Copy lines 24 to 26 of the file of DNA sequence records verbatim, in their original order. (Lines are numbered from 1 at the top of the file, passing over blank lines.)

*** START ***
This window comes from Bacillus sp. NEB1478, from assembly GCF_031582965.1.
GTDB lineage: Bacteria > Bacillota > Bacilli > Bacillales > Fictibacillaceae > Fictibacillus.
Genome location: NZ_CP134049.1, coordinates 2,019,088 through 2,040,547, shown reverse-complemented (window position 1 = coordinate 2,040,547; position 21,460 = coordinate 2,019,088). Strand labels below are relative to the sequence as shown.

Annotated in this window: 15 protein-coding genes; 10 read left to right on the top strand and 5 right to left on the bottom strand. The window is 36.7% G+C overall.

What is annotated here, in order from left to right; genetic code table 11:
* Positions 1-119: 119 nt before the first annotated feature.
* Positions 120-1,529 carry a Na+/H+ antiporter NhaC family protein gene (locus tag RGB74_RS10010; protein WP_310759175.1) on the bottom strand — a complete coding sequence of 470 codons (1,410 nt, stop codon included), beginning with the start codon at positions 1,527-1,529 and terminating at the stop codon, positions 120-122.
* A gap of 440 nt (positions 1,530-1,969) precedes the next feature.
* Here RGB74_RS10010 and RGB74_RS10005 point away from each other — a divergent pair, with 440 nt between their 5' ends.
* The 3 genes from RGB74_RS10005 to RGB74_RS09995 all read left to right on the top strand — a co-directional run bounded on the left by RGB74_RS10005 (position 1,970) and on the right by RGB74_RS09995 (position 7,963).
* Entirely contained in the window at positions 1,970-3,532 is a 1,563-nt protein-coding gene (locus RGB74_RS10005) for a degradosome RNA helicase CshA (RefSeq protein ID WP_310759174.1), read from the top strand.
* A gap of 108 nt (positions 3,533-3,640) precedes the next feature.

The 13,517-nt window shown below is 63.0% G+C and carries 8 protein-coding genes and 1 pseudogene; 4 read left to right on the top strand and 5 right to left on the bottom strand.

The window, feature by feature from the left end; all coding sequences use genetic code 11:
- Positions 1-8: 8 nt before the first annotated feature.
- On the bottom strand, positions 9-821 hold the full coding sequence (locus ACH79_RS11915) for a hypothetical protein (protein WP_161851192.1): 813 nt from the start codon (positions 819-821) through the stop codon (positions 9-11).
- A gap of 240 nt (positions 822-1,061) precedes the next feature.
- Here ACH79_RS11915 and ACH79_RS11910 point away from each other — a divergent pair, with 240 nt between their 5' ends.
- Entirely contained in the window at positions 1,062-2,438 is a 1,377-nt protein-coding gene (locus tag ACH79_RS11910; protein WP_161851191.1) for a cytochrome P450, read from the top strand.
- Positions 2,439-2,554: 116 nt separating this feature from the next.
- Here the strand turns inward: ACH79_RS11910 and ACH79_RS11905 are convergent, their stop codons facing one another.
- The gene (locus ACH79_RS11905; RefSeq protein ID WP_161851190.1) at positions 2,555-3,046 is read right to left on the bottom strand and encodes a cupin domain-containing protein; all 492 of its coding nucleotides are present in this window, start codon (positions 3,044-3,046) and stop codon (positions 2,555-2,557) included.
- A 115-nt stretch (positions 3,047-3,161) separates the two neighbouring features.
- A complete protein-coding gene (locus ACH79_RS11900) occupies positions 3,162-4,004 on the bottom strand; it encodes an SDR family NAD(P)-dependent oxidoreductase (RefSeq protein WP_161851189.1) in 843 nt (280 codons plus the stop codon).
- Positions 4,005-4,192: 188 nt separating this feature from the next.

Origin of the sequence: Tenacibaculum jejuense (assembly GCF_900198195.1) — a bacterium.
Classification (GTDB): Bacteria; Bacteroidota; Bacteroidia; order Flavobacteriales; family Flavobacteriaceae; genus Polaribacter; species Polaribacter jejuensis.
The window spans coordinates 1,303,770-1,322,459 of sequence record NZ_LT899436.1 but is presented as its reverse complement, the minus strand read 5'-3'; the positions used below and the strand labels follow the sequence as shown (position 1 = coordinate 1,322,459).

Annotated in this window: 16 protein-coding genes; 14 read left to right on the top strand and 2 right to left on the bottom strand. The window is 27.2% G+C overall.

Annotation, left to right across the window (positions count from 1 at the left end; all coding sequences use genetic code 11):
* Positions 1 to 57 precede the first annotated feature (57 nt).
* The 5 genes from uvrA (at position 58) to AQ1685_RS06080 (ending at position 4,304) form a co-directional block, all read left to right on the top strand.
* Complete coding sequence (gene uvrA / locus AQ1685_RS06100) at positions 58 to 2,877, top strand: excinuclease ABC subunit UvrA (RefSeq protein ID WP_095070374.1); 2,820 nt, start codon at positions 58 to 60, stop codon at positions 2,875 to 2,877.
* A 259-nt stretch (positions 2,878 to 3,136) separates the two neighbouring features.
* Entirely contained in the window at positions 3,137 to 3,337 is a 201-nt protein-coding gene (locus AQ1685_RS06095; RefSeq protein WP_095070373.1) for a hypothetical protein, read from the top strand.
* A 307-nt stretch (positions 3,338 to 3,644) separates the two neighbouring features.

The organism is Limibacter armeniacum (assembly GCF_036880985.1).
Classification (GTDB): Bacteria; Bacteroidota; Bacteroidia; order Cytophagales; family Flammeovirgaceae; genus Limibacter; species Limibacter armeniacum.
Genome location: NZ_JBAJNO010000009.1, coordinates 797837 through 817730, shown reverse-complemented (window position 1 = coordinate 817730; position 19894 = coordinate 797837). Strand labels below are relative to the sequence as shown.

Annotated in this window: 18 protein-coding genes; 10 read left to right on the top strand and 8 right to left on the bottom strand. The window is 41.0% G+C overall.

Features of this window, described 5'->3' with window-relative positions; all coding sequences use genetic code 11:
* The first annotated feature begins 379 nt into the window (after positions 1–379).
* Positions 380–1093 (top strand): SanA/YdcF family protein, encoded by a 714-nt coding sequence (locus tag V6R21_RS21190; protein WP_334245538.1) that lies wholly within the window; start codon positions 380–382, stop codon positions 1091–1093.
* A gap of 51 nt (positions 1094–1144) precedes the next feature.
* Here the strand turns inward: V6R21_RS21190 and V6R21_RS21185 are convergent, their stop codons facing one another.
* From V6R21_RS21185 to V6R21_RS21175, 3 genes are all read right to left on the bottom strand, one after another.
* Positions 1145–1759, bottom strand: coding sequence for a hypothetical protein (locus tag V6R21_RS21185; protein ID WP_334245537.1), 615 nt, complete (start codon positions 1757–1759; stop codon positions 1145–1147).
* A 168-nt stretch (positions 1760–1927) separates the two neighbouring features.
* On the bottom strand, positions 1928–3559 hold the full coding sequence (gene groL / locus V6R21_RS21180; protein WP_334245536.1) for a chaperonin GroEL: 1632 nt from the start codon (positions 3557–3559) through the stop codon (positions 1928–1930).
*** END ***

- A complete protein-coding gene (locus ACH79_RS11900) occupies positions 3,162-4,004 on the bottom strand; it encodes an SDR family NAD(P)-dependent oxidoreductase (RefSeq protein WP_161851189.1) in 843 nt (280 codons plus the stop codon).
- Positions 4,005-4,192: 188 nt separating this feature from the next.

Origin of the sequence: Tenacibaculum jejuense (assembly GCF_900198195.1) — a bacterium.